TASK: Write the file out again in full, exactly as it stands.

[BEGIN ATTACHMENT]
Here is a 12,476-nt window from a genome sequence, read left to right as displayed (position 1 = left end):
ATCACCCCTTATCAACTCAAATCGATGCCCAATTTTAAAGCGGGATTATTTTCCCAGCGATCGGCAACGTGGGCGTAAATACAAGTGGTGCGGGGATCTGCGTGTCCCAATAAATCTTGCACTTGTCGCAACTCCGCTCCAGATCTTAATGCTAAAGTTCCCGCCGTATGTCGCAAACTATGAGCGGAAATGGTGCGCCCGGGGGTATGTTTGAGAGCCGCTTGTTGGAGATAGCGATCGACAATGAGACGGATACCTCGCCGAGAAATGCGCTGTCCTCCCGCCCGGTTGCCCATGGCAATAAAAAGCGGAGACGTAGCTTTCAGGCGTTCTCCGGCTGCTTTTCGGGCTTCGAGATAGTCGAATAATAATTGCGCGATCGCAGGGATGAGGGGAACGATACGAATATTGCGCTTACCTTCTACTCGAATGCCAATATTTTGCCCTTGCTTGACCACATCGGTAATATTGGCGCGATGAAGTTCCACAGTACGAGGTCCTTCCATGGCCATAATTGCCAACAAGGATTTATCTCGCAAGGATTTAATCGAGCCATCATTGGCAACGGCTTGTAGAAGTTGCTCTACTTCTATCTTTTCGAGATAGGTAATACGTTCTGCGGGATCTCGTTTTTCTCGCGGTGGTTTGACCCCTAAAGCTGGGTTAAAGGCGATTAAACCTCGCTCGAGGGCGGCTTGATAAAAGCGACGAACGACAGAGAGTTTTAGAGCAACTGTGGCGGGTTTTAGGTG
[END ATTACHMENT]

Here is a 12,476-nt window from a genome sequence, read left to right as displayed (position 1 = left end):
ATCACCCCTTATCAACTCAAATCGATGCCCAATTTTAAAGCGGGATTATTTTCCCAGCGATCGGCAACGTGGGCGTAAATACAAGTGGTGCGGGGATCTGCGTGTCCCAATAAATCTTGCACTTGTCGCAACTCCGCTCCAGATCTTAATGCTAAAGTTCCCGCCGTATGTCGCAAACTATGAGCGGAAATGGTGCGCCCGGGGGTATGTTTGAGAGCCGCTTGTTGGAGATAGCGATCGACAATGAGACGGATACCTCGCCGAGAAATGCGCTGTCCTCCCGCCCGGTTGCCCATGGCAATAAAAAGCGGAGACGTAGCTTTCAGGCGTTCTCCGGCTGCTTTTCGGGCTTCGAGATAGTCGAATAATAATTGCGCGATCGCAGGGATGAGGGGAACGATACGAATATTGCGCTTACCTTCTACTCGAATGCCAATATTTTGCCCTTGCTTGACCACATCGGTAATATTGGCGCGATGAAGTTCCACAGTACGAGGTCCTTCCATGGCCATAATTGCCAACAAGGATTTATCTCGCAAGGATTTAATCGAGCCATCATTGGCAACGGCTTGTAGAAGTTGCTCTACTTCTATCTTTTCGAGATAGGTAATACGTTCTGCGGGATCTCGTTTTTCTCGCGGTGGTTTGACCCCTAAAGCTGGGTTAAAGGCGATTAAACCTCGCTCGAGGGCGGCTTGATAAAAGCGACGAACGACAGAGAGTTTTAGAGCAACTGTGGCGGGTTTTAGGTG